Step 1: Gather materials.
- A variety of snacks for fire engine parts (Oreos for the wheels, graham crackers for the body, small pretzel sticks for the ladder, licorice string for the hoses, red and/or green gum drops for the flashing lights and shredded wheat rectangles for the cab of the truck work well, but you can make the fire truck shapes out of any food that you choose.)
- A large picture of a fire truck (download here)
- Paper that has all of the parts of the truck labeled according to shape so that the children can place their snacks on the appropriate geometric shapes.
Note: Small parts pose a choking hazard and are not appropriate for children age five or under. Be sure to choose lesson materials that meet safety requirements.
Step 2: Introduce activity.
- Review basic shapes (circle, square and rectangle).
- Show the picture of the fire engine to the children. Have them point out the different shapes that they see embedded in the fire truck.
- Explain that the children are going to create their own fire trucks out of different kinds of snack foods.
Step 3: Engage children in lesson activities.
- Show the children the variety of snacks and the fire truck paper. Explain that they will first make a fire truck using their snacks and then they can eat their fire trucks.
- Allow the children to put the shaped snacks onto the fire trucks. After the fire truck shapes have been filled, let the children eat their snacks.
- Let the children’s creativity flow. Allow the children to construct the fire truck without the template.
Step 4: Teach math vocabulary.
- Circle: A round shape that has no straight edges or corners (e.g.,”The wheels of the fire trucks are circles.”)
- Rectangle: A shape with four sides (two long and two short) and four corners (e.g.,”The body of the fire truck is a rectangle.”)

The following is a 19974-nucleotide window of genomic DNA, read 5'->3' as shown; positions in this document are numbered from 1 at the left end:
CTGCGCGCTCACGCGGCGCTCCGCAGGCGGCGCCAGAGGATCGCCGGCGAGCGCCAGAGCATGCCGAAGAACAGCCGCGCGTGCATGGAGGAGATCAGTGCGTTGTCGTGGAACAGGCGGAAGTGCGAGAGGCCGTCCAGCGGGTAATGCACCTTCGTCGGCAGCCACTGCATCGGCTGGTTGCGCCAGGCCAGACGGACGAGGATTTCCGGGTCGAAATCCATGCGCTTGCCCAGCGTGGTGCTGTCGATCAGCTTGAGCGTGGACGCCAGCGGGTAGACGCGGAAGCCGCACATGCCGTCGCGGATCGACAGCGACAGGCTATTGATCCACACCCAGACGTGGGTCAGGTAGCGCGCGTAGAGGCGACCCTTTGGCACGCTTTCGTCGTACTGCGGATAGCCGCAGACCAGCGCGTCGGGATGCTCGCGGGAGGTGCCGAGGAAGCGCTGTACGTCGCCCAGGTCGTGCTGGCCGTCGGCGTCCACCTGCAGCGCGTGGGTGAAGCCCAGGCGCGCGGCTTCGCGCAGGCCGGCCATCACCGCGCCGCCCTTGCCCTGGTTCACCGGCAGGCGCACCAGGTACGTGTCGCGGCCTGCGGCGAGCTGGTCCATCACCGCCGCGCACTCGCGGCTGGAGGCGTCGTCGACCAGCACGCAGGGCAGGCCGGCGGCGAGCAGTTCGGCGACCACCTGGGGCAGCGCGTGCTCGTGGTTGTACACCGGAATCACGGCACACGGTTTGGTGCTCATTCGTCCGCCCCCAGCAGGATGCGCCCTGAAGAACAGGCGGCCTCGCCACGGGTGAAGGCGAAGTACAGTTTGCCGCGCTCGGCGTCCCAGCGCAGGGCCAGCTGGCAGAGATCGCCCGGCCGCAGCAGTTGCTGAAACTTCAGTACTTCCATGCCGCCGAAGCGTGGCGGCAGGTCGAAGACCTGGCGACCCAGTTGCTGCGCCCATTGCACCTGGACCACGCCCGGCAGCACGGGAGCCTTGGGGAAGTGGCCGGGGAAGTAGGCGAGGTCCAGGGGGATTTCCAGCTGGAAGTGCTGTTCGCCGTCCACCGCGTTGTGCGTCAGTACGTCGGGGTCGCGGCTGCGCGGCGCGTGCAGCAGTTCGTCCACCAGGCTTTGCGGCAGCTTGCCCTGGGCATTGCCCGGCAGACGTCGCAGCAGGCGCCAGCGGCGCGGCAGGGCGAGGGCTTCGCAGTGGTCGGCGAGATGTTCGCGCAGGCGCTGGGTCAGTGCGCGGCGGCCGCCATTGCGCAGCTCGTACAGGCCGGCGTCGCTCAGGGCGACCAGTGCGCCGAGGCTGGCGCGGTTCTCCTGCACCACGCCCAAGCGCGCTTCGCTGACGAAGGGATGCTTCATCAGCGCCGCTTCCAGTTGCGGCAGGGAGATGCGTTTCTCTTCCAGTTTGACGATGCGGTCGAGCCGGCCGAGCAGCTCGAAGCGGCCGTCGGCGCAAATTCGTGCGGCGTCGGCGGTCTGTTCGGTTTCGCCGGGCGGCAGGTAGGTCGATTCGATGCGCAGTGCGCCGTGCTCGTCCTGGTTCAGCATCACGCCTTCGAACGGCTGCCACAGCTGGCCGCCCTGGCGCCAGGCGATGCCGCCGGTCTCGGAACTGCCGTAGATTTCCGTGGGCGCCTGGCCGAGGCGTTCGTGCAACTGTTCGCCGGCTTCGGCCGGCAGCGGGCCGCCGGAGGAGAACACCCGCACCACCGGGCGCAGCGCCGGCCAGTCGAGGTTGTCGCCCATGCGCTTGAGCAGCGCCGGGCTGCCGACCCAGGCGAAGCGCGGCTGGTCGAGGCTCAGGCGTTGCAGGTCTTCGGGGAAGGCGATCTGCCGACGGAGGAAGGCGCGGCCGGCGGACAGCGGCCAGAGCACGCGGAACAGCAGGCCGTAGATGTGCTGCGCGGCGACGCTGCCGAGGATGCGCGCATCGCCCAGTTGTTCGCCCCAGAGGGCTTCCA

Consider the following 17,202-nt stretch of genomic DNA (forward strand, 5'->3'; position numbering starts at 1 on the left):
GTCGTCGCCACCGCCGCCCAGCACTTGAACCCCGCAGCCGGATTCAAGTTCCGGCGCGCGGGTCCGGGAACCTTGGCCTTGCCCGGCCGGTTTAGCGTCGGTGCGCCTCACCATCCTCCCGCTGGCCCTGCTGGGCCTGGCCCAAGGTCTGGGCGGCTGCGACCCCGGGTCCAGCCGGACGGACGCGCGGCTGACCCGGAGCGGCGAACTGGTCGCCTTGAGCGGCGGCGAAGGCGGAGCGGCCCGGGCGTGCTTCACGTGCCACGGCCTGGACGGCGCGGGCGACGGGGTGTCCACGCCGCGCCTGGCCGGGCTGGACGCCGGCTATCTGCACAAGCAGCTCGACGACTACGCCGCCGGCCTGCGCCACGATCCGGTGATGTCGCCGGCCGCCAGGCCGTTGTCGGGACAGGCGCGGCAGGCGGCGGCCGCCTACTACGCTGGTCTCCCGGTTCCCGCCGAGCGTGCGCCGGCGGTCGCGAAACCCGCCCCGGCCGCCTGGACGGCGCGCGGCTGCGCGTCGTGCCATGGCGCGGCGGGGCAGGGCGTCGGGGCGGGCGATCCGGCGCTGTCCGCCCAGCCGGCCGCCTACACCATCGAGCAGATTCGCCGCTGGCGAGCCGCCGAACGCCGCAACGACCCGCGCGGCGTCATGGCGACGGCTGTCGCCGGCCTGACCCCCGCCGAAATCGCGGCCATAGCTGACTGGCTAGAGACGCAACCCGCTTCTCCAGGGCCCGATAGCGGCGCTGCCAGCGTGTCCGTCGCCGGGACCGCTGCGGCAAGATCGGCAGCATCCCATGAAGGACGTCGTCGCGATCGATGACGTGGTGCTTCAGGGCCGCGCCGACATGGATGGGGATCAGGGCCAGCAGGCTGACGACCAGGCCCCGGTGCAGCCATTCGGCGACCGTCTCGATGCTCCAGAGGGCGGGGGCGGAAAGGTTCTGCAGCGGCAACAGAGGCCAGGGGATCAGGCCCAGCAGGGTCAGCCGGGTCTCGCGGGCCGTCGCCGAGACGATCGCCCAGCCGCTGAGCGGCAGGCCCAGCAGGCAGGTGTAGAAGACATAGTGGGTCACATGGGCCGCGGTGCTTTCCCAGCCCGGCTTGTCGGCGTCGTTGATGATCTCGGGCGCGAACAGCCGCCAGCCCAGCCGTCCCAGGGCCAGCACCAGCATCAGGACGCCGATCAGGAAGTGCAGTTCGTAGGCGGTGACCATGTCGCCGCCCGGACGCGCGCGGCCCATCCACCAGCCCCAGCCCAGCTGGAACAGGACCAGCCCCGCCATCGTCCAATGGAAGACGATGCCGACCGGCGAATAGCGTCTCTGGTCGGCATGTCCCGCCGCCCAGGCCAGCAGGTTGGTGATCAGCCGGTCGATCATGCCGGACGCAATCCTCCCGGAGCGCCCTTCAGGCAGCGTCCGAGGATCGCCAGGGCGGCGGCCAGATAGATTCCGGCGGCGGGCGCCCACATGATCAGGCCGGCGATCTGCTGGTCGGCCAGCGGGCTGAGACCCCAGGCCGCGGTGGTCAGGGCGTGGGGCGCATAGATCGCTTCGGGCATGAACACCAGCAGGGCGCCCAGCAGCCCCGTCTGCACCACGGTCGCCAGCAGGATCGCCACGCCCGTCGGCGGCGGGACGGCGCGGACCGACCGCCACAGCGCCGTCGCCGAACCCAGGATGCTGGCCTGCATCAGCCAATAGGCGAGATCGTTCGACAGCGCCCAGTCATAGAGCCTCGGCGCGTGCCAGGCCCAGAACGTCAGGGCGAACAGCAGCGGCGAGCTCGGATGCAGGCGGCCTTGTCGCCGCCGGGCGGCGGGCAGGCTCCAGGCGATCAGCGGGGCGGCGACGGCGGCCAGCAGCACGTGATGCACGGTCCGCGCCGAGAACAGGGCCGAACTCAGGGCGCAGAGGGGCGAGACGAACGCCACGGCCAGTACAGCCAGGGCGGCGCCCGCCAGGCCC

- Square: A shape with four straight sides that are the same length or size and four corners (e.g.,”The cab of the fire truck is a square.”)
Step 5: Adapt lesson for toddlers or preschoolers.
Adapt Lesson for Toddlers
- Have difficulty placing the correctly shaped snack onto the template
Home child care providers may:
- Help the children place the shaped snacks onto the shapes on the template
- Simplify the template and have the children work with one shape at a time
Adapt Lesson for Preschoolers
- Be able to match the shaped food with the corresponding shapes on the templates
Home child care providers may:
- Let the children’s creativity flow. Allow the children the construct the fire truck without the template.
- Shape by Shape by Suse MacDonald (New York: Little Simon, 2009)
- The Shape of Things to Come by Dale Ann Dodds (New York: Turtleback Books, 1996)
- Mouse Shapes by Ellen Toll Walsh (New York: Houghton Mifflin Harcourt, 2007)
Music and Movement
- “Basic Shapes” www.songsforteaching.com/artappreciationsongs/hues/basicshapes.htm
- “Shape Up” by Jack Harttman songsforteaching.com/math/geometry/shapeup.htm
- “I Spy Attributes” by Ron Brown songsforteaching.com/math/earlynumberscounting/ispyattributes.htm
- Have the children build other objects out of found materials. You can create a template that the children can match their found objects to or tell the children to construct their own objects out of found materials. It might be hard for the children to find objects that are shaped like the circles, rectangles and squares on the template, so you may need to provide objects for the children to use.
- “Puzzle Shapes” www.thekidzpage.com/learninggames/shapes.html
- “Purpy’s Shapes” Children help Purpy (a purple circle) find his favorite shapes. www.sheppardsoftware.com/preschool/ngames/shapes.htm.
- On-line shape puzzle games www.cookie.com/kids/games/shape-shadow.html
- A list with many ideas for activities with shapes edtech.kennesaw.edu/web/colors.html